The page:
Friday, July 31, 2009


The first time we saw the inside of the house, I saw these.

Something about these light switches really appealed to me. The solid click during operation , the mysterious way they were affixed to the wall and the well worn brass spoke to me of quality, endurance and sadly, neglect. If these light switches were in the entry, what else might we find in this house? In retrospect, I think that is one of the things that really drew me to the house - the mystery of what we might find.

We might find a box of depression era bonds, or a trunk of vaudeville costumes or maybe even the famed wardrobe of C.S. Lewis' story in the attic. It was a house untouched for years with an aura of neglected wealth, a patina that might reveal a glimmering treasure if only we cleaned it.

We've gone through the garage, the basement, the yard and the attic. Initially, there was a daily expression of surprise over some discovered item, some architectural or structural detail, or some way the house was affecting our lives. But in time, these tidbits of mystery occurred every few weeks and now it's every few months. Less and less the house seems like someone else's mystery. More and more it seems like our diamond in the rough, a diamond that needs so much shaping and polishing.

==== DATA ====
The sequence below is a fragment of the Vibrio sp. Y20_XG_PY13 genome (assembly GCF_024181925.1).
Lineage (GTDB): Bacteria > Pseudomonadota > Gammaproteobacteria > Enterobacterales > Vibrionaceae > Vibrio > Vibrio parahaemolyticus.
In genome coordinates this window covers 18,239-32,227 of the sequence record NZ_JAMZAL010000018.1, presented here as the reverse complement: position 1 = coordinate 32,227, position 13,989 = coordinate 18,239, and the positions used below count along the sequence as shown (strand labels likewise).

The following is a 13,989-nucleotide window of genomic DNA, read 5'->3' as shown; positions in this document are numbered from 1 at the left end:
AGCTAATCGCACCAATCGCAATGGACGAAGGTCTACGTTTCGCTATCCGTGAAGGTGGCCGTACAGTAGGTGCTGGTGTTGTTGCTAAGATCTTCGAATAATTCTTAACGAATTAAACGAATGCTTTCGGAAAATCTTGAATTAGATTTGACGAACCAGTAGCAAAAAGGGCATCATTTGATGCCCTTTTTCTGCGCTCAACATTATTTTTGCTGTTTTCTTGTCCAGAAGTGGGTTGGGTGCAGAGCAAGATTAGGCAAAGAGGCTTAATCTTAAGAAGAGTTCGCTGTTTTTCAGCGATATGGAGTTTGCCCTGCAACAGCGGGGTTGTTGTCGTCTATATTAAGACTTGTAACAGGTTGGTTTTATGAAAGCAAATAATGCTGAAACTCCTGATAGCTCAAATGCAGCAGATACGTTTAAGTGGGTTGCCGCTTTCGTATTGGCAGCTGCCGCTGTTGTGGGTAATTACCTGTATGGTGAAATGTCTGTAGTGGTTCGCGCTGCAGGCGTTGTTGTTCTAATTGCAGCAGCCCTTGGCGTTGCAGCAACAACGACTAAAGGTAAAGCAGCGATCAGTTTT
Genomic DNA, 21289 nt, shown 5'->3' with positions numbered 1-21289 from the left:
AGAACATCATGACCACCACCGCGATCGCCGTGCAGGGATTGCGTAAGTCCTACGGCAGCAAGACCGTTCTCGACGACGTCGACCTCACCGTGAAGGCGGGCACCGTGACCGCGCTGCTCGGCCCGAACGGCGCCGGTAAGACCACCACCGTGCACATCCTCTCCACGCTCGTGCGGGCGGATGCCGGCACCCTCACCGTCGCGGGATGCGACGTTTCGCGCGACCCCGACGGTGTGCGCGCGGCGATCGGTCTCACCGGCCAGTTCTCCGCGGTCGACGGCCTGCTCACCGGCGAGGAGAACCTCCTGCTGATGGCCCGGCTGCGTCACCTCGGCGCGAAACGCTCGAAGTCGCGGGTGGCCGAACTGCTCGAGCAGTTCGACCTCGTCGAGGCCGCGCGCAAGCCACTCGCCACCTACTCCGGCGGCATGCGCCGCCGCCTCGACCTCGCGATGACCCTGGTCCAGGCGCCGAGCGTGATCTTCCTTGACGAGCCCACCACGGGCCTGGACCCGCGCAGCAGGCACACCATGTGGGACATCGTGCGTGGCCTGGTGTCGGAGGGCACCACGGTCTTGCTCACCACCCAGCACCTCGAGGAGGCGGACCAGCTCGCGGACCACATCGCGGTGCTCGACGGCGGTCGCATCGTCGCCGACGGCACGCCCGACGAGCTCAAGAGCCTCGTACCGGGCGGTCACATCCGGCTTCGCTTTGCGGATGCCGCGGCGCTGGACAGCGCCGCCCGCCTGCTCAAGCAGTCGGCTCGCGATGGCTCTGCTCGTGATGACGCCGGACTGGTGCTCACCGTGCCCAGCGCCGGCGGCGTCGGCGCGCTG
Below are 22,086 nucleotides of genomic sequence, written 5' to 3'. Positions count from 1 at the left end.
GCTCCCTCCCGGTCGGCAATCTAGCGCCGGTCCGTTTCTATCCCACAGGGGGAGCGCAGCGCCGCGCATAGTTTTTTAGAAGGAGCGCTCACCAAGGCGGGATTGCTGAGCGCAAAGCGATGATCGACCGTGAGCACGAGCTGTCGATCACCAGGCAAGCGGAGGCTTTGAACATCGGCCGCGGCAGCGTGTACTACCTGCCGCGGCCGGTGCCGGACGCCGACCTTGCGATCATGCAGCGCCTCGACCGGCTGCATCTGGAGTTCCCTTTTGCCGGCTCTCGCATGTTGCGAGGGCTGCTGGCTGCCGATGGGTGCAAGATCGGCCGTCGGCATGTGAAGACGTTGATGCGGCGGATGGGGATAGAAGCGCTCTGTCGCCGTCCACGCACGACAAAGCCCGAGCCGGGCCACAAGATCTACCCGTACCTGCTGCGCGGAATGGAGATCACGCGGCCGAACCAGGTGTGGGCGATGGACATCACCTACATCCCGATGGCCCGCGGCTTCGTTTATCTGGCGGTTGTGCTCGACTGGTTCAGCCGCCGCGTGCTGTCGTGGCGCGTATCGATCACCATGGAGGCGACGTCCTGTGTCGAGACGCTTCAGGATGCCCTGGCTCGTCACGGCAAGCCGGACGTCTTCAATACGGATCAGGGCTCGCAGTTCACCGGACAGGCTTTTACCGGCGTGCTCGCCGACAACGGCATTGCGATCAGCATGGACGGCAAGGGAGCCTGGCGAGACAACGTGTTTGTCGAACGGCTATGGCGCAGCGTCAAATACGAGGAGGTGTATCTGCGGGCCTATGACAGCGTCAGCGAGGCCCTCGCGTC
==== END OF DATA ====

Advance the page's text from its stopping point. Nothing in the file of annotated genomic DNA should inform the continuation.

Still, I take pleasure even in the small surprises. Last weekend when helping the neighbor remove a tree, I saw several large pieces of limestone buried in the ground, along with a few old bricks. They were originally part of the farm that predated even our house. I have taken them to use as part of a limestone path. I wonder, what were they originally used for? Who put them in? How did they get so neglected that they came to be half buried under five inches of soil?

And if I keep digging, will I come across the rotted out stump of a lamp-post?

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